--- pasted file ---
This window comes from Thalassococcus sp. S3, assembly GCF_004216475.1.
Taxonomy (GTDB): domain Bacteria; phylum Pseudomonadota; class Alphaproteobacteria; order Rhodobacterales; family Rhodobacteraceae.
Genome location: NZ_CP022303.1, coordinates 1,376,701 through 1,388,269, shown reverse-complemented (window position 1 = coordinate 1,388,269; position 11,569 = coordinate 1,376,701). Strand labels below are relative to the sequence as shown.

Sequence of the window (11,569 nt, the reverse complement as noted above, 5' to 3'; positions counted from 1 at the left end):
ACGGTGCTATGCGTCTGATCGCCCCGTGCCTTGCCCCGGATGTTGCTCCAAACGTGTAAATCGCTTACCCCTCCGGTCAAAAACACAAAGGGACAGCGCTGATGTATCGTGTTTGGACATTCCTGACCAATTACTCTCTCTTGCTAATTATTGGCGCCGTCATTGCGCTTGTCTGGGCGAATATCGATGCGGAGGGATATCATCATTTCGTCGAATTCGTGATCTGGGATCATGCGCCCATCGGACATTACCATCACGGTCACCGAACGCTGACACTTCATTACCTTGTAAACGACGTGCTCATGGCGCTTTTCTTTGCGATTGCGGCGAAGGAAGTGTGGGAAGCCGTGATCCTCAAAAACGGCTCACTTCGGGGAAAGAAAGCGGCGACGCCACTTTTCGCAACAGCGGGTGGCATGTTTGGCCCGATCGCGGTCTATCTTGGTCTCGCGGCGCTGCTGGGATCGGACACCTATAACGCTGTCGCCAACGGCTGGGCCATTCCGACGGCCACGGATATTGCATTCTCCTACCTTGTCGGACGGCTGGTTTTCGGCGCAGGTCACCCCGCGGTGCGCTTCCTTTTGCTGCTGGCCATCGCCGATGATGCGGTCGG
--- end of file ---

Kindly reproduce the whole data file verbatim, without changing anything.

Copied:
This window comes from Thalassococcus sp. S3, assembly GCF_004216475.1.
Taxonomy (GTDB): domain Bacteria; phylum Pseudomonadota; class Alphaproteobacteria; order Rhodobacterales; family Rhodobacteraceae.
Genome location: NZ_CP022303.1, coordinates 1,376,701 through 1,388,269, shown reverse-complemented (window position 1 = coordinate 1,388,269; position 11,569 = coordinate 1,376,701). Strand labels below are relative to the sequence as shown.

Sequence of the window (11,569 nt, the reverse complement as noted above, 5' to 3'; positions counted from 1 at the left end):
ACGGTGCTATGCGTCTGATCGCCCCGTGCCTTGCCCCGGATGTTGCTCCAAACGTGTAAATCGCTTACCCCTCCGGTCAAAAACACAAAGGGACAGCGCTGATGTATCGTGTTTGGACATTCCTGACCAATTACTCTCTCTTGCTAATTATTGGCGCCGTCATTGCGCTTGTCTGGGCGAATATCGATGCGGAGGGATATCATCATTTCGTCGAATTCGTGATCTGGGATCATGCGCCCATCGGACATTACCATCACGGTCACCGAACGCTGACACTTCATTACCTTGTAAACGACGTGCTCATGGCGCTTTTCTTTGCGATTGCGGCGAAGGAAGTGTGGGAAGCCGTGATCCTCAAAAACGGCTCACTTCGGGGAAAGAAAGCGGCGACGCCACTTTTCGCAACAGCGGGTGGCATGTTTGGCCCGATCGCGGTCTATCTTGGTCTCGCGGCGCTGCTGGGATCGGACACCTATAACGCTGTCGCCAACGGCTGGGCCATTCCGACGGCCACGGATATTGCATTCTCCTACCTTGTCGGACGGCTGGTTTTCGGCGCAGGTCACCCCGCGGTGCGCTTCCTTTTGCTGCTGGCCATCGCCGATGATGCGGTCGG